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Fighting diabetes in the workplace and at home

November 14, 2013
by Lois A. Bowers, Senior Editor
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Fighting diabetes can mean lower health insurance and other personnel-related costs for employers as well as healthier employees and residents.

The disease affects almost 26 million Americans and is the seventh leading cause of death in the United States, according to U.S. Department of Health and Human Services Secretary Kathleen Sebelius, who discussed the disease in observance of November as National Diabetes Month and Nov. 14 as World Diabetes Day. Another 79 million adults may have pre-diabetes, she adds.

Diabetes is the leading cause of kidney failure, lower-limb amputations not caused by injury, and new cases of blindness among adults in the United States, Sebelius says. It also is a major cause of heart disease and stroke.

“Encouraging research shows that taking small steps, such as adding vegetables and fruits to your diet and getting 30 minutes of moderate-intensity physical activity five days a week, can help manage type 2 diabetes and improve health,” the secretary says. “These lifestyle changes can support weight loss, which can go a long way in helping a person at high risk for type 2 diabetes delay or prevent its onset.”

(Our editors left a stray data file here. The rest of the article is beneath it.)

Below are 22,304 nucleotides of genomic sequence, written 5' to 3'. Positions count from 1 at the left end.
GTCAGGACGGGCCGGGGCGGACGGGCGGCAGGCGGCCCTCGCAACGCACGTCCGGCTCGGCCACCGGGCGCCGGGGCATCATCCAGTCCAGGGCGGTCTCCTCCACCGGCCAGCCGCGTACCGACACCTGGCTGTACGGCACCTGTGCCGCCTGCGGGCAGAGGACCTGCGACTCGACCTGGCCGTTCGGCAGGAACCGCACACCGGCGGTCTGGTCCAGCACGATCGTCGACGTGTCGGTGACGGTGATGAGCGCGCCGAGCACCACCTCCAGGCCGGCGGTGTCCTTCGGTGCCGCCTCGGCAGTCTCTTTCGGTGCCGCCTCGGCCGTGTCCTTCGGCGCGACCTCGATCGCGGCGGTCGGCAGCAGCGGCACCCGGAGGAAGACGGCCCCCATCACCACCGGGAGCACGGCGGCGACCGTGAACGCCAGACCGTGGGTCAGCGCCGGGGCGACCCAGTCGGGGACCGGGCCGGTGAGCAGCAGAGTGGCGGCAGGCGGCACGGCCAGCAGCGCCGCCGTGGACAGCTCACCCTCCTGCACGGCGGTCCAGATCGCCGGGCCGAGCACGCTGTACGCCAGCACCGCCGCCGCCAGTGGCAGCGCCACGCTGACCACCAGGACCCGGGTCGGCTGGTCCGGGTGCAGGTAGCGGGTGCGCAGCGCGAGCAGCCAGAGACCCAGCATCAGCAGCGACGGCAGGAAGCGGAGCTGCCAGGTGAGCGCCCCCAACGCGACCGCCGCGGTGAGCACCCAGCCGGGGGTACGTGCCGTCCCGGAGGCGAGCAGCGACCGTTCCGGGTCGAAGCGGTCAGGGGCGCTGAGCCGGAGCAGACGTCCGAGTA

Here are some additional tips based on information from Sebelius:

  • Incorporate diabetes prevention and management solutions into the workplace. In long-term care, dietary and exercise programs are natural focuses involving resident care, and a corporate environment that supports and encourages healthful eating and exercising can aid employees.
  • Remember that preventive care is critical to improving health and identifying early signs of the disease or risk factors. Under the Affordable Care Act, those at higher risk for developing type 2 diabetes can receive diabetes screening, diet counseling and obesity screening at no out-of-pocket cost. Additionally, screening for gestational diabetes is available at no additional charge for pregnant women.
  • In your personal life, involve your entire family. Cook a balanced meal. Share a brisk walk. Talk with your family about your health and your family’s diabetes risk. Encourage similar actions among residents and their families.

You can obtain more information about helping to prevent diabetes among your employees, co-workers, residents and yourself from the Centers for Disease Control and Prevention’s (CDC’s) National Diabetes Prevention Program, the National Diabetes Education Program (a partnership of the National Institutes of Health and the CDC) and the American Diabetes Association.

And please share with me any plans your facility has for observing National Diabetes Month as well as any tips you have for promoting healthful eating and exercising.

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Lois Bowers

Lois Bowers


Lois A. Bowers was senior editor of Long-Term Living from 2013-2015.